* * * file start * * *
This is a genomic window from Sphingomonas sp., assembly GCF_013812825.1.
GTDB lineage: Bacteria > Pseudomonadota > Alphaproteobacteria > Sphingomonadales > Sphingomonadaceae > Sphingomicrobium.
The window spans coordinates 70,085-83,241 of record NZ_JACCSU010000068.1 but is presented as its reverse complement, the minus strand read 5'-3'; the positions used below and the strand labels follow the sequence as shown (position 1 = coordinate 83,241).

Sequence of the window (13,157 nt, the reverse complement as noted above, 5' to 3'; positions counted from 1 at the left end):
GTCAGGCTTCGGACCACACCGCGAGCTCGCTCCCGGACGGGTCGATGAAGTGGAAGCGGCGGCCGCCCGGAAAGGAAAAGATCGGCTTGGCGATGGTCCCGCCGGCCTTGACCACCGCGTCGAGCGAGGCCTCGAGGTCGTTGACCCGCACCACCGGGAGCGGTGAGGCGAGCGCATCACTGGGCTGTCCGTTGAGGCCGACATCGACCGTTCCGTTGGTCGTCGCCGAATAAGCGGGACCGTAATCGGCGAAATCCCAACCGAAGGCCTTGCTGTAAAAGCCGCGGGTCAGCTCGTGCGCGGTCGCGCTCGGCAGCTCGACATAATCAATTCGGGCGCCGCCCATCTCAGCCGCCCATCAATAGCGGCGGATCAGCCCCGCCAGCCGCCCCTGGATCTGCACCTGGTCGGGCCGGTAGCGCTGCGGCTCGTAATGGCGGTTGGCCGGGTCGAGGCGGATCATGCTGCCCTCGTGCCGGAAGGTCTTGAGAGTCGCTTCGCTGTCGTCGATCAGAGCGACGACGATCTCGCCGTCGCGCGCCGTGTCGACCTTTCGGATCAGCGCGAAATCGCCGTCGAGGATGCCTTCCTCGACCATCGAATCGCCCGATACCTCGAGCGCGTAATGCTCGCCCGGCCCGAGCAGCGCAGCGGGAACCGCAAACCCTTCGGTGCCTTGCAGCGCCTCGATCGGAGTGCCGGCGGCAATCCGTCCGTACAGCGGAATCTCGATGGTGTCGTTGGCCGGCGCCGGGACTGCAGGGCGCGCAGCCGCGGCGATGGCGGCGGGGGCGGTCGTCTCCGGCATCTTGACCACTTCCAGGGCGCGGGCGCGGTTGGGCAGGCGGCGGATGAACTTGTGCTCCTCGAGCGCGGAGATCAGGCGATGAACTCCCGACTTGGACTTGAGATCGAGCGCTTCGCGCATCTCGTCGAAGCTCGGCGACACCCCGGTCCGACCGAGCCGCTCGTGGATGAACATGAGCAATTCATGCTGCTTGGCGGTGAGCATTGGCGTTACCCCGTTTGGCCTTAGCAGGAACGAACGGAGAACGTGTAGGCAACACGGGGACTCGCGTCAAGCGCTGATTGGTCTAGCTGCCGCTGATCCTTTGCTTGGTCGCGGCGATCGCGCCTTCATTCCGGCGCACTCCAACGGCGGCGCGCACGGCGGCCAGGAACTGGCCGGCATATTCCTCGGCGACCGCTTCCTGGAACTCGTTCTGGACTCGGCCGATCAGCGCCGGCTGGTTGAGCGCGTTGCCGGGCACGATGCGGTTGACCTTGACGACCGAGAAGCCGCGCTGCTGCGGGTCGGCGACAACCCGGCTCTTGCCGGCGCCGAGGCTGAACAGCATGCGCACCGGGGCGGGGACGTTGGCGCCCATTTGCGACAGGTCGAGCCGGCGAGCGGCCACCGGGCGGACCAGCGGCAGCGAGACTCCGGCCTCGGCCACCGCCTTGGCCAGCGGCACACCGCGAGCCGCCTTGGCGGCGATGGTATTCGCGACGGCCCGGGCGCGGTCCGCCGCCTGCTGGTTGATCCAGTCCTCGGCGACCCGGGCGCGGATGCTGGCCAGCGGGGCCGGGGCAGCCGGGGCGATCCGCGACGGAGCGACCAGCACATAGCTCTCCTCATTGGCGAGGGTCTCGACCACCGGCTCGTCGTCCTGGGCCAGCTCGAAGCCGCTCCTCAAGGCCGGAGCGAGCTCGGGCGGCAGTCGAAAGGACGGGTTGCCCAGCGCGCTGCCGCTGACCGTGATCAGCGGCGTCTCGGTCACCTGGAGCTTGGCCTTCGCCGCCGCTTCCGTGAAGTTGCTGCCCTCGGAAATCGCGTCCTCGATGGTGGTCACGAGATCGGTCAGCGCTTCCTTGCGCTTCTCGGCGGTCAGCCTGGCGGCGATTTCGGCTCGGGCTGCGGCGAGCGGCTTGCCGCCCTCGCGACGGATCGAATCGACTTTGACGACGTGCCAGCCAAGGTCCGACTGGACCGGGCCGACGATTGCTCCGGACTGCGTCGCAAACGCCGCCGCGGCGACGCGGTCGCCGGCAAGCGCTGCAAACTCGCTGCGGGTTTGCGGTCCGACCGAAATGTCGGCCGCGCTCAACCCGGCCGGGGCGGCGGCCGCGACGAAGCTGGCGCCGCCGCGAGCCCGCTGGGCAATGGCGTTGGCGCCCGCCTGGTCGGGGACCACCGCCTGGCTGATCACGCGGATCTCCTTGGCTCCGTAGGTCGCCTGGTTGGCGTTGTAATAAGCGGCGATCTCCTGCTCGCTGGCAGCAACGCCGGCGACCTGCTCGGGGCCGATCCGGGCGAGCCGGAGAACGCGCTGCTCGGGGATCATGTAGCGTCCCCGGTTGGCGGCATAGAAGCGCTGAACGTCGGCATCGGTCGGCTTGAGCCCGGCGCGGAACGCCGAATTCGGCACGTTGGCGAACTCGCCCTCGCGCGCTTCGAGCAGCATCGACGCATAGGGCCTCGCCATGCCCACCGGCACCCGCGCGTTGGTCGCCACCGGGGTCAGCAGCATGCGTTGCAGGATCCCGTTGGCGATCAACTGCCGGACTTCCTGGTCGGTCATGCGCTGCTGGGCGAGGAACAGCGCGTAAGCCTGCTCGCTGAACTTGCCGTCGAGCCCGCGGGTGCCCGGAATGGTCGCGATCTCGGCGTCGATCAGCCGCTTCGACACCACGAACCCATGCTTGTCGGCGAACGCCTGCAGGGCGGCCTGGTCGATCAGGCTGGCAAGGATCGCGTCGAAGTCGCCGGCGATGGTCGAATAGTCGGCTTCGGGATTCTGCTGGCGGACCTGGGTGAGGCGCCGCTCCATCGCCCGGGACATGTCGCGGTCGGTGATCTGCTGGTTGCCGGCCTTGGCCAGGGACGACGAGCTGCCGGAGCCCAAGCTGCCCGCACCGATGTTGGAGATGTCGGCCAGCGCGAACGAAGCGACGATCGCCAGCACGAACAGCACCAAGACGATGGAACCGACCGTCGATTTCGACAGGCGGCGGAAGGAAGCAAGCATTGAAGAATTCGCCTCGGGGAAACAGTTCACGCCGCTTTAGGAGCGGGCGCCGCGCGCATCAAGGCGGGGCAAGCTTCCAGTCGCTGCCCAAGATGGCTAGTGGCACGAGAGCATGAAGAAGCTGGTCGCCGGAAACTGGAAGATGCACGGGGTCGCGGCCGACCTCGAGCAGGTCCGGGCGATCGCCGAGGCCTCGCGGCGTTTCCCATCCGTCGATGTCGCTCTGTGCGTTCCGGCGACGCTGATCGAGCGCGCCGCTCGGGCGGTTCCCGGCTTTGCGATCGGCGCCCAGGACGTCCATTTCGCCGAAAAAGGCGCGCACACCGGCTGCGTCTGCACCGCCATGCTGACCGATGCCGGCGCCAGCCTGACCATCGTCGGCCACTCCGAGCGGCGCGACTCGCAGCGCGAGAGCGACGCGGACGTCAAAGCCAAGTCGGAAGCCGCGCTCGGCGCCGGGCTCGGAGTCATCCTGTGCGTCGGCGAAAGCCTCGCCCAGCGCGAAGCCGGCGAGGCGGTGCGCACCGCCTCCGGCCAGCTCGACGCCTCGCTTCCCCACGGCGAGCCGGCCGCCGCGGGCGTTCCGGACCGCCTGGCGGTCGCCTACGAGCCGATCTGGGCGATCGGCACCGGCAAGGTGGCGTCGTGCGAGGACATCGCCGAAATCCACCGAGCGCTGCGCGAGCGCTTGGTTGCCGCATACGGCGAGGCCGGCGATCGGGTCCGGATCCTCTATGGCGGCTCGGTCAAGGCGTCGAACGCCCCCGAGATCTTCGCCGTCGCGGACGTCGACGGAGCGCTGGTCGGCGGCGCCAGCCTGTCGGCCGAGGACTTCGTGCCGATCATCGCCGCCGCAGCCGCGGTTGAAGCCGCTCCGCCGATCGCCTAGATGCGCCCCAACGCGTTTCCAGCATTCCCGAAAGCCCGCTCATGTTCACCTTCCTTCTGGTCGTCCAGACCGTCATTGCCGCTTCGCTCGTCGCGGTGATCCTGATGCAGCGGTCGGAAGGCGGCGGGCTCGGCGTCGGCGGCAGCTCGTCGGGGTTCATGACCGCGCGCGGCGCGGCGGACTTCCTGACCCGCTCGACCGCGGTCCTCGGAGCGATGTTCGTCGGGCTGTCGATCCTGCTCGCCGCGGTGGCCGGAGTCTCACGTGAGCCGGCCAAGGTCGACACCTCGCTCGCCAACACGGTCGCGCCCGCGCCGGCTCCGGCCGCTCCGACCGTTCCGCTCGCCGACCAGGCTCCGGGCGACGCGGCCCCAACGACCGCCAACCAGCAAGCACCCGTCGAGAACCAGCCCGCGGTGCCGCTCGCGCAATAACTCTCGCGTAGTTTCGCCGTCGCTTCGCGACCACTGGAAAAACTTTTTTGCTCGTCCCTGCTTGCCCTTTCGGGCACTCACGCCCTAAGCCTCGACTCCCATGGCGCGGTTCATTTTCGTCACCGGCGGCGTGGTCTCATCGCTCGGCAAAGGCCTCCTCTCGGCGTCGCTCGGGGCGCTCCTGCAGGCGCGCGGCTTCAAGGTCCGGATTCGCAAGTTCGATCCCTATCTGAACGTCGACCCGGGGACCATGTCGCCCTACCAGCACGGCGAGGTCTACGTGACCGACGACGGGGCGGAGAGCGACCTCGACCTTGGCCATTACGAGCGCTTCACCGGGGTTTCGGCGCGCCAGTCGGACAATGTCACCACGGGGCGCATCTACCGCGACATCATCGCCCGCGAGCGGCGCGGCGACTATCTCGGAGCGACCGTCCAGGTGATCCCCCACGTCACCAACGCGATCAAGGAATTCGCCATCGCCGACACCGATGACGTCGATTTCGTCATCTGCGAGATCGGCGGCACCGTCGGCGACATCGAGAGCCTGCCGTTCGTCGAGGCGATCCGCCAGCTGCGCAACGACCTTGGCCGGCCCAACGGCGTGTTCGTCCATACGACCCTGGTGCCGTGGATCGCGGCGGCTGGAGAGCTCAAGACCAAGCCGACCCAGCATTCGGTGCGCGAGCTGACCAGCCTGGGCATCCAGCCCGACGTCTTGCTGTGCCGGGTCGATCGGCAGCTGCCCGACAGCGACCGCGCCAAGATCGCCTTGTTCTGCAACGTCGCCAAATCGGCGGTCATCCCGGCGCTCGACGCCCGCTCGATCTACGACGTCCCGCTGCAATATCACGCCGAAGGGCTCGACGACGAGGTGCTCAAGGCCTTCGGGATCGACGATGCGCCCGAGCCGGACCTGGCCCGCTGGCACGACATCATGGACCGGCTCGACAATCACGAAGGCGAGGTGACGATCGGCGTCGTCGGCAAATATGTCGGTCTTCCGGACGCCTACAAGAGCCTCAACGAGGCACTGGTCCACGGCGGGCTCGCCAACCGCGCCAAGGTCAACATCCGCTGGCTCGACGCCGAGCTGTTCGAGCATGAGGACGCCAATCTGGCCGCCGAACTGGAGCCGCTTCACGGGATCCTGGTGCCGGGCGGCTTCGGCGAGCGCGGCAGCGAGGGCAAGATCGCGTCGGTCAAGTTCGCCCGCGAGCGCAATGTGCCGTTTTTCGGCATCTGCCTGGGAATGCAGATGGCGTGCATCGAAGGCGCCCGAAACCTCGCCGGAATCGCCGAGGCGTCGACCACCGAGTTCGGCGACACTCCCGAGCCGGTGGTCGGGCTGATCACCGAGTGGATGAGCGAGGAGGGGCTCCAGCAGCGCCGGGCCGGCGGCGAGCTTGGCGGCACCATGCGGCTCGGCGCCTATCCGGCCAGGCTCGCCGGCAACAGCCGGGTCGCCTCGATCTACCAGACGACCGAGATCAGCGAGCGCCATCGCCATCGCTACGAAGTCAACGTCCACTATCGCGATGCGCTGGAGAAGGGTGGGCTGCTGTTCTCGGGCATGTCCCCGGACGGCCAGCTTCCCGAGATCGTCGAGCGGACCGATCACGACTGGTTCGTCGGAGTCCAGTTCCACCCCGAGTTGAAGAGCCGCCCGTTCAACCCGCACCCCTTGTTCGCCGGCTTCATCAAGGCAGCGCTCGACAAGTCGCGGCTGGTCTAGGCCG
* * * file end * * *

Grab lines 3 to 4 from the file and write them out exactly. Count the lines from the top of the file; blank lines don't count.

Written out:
The window spans coordinates 70,085-83,241 of record NZ_JACCSU010000068.1 but is presented as its reverse complement, the minus strand read 5'-3'; the positions used below and the strand labels follow the sequence as shown (position 1 = coordinate 83,241).

Sequence of the window (13,157 nt, the reverse complement as noted above, 5' to 3'; positions counted from 1 at the left end):